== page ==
When I got the summons for jury duty, I grumbled a bit. Who doesn't? I groused, and assumed that as usual this would be one boring morning out of my life. I'd watch a video about jury service, sit in a courtroom for a while, not get impaneled, and hopefully by lunchtime I'd be out and heading home.
I knew how to get out of it. I could tell what answers to give to their questions so they'd release me. As I sat in the courtroom that morning, listening to the judge, I realized I couldn't do that -- not without compromising my integrity. So I answered truthfully, knowing I was likely to be tapped to serve.
This spring I've been studying Pirkei Avot with my b-mitzvah students, and it's sparked endless conversations about Jewish values. "Give others the benefit of the doubt" (Pirkei Avot 1:4) -- what does that mean in practice? "Don't separate yourself from the community (2:4) -- how do we live that?
I did not expect that being impaneled for a jury would feel like being called up to do taharah, the holy work of the hevra kadisha: preparing the body of someone who has died for burial. But the instant I stepped into the jury room, I felt electrified, as though vibrating at a different frequency than usual.
Of course the hevra kadisha doesn't ask me to consider justice, nor to deliberate toward an outcome. And jury duty doesn't involve the kinds of hands-on work the hevra kadisha does. But spiritually they feel similar to me. Both feel like sacred responsibilities. Both ask presence of heart and mind.
Both rely on volunteers stepping up to serve, to be present for each other because that's what it means to be part of a community. As a citizen, I have both the right and the responsibility of serving on a jury when called. That's more or less how I feel about my work on the hevra kadisha, too.
Not everyone can say yes to either of these forms of service. That makes it all the more important that those of us who can, do. Both of these ask me to step outside of my comfort zone, to backburner my own needs and desires so that I can serve. This is "walking my talk" as an American and as a Jew.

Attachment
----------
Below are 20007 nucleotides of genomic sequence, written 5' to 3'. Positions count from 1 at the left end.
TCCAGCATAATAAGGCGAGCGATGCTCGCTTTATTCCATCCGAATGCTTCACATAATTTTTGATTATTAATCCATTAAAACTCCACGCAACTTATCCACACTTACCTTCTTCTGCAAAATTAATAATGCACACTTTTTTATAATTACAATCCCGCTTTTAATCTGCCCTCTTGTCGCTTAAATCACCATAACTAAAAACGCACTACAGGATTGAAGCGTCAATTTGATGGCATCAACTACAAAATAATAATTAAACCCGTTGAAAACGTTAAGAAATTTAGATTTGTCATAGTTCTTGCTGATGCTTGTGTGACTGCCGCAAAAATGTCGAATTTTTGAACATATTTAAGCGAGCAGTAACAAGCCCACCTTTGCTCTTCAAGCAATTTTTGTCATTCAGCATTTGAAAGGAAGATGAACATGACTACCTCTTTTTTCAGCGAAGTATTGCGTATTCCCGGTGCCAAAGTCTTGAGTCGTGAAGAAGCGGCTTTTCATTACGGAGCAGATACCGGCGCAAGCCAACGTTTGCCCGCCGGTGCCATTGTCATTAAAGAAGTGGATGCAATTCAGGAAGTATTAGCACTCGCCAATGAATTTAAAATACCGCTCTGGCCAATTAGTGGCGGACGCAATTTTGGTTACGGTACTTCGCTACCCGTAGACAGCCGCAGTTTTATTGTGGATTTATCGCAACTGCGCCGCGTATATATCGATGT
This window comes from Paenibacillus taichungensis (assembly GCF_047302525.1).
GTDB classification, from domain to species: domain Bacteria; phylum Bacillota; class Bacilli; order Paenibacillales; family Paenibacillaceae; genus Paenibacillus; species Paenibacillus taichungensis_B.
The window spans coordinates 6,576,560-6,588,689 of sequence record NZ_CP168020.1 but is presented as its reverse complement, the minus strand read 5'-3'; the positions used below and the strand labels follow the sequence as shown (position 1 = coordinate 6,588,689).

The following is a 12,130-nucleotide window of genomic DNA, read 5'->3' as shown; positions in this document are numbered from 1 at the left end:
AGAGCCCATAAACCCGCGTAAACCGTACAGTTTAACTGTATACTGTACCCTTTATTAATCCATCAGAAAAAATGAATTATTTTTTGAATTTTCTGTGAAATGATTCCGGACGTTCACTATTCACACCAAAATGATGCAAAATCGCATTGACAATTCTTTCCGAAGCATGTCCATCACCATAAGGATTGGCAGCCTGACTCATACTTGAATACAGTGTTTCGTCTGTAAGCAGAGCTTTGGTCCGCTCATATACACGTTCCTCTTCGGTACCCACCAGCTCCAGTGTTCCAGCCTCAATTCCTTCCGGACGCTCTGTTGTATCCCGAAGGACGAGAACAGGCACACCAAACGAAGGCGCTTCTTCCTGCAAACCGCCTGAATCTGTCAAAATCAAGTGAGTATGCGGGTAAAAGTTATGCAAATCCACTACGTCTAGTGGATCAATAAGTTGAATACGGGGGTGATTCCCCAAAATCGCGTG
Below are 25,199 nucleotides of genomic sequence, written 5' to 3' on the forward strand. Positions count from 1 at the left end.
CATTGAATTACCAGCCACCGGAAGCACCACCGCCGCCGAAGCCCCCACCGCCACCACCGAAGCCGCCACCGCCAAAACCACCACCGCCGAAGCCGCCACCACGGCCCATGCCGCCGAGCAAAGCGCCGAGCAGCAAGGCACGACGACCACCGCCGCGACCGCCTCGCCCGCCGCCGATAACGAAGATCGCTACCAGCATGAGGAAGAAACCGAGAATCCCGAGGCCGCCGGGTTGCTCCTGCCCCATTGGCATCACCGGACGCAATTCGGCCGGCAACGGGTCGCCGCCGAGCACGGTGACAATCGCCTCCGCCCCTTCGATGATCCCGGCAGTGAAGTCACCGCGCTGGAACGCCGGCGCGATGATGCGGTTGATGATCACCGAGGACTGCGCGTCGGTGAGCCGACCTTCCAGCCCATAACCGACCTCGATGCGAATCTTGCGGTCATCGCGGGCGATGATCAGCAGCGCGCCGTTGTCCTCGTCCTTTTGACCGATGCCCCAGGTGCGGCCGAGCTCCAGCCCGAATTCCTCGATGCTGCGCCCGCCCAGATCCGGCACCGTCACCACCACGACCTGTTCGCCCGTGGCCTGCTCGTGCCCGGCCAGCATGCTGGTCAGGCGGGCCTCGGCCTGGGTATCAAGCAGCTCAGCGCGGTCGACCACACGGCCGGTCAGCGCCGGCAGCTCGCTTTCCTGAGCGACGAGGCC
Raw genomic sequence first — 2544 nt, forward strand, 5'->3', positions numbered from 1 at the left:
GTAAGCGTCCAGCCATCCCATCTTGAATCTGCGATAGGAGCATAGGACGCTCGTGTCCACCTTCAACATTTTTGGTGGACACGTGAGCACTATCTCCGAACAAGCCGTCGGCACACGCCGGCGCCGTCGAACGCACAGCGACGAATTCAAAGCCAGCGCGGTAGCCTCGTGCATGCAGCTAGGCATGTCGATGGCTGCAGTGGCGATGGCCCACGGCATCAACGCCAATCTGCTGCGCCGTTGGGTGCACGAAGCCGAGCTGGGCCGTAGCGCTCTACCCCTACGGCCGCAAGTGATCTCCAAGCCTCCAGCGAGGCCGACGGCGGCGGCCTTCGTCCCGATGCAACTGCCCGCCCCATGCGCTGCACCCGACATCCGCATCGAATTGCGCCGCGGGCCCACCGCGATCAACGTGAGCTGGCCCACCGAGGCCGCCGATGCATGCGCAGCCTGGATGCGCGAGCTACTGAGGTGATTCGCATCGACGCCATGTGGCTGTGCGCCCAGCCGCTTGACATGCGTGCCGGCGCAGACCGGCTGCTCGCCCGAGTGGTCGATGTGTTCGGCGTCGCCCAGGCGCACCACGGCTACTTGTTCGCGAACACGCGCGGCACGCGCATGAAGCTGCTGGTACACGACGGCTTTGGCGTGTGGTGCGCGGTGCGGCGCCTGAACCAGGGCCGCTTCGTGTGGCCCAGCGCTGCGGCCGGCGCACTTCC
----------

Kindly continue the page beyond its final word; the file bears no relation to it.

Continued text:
It's not easy to sit with genuine not-knowing. To practice shedding preconceptions about anyone or anything, to be present with heart and mind, to grapple with difficult situations, to presume innocence and take part in the work of justice. But what could be a more holy responsibility than this?
This holy work came with some heartbreak, and reminders of how much is broken in our world. Sometimes my head spun with details. Sometimes I came home and cried. And then I did my best to wake up the next morning and return to the courthouse with an open mind, ready to listen.
I wore my kippah in the courtroom. In Yiddish, it's called a yarmulke; that name derives from yirah malka, awe of the King. It reminds me of God's presence, and calls me to be ethical. I aspire to that all the time, but it felt extra-important as I tried to follow Micah's call to do justice and walk humbly.
I often felt inadequate to the task, because who could be "adequate" to making decisions about guilt or innocence that will deeply impact people's lives? The feeling of inadequacy is uncomfortable, but I think it's important. If I thought I had the answers, that would be hubris -- which would be a problem.
Jury service asks us to do our best to root out any preconceptions or prejudice, and to approach everything we hear with an open mind. That's a pretty good spiritual practice for anytime, honestly. So is holding deep empathy while also upholding accountability. Like balancing chesed and gevurah.
My jury service came during the Omer count, when we focus on seven inner qualities. My first week was the week of hod, humble splendor, which feels pretty on-the-nose: humility was certainly core to this experience. My second week was the week of yesod, foundations... including ethical ones.
This case raised a lot of big ethical questions. I struggled with them mightily. I know that our system isn't perfect, and I also know that the jury did the best we could to listen with open minds, to be conscious of our own biases, and to serve with integrity. I think that's the best that anyone can do.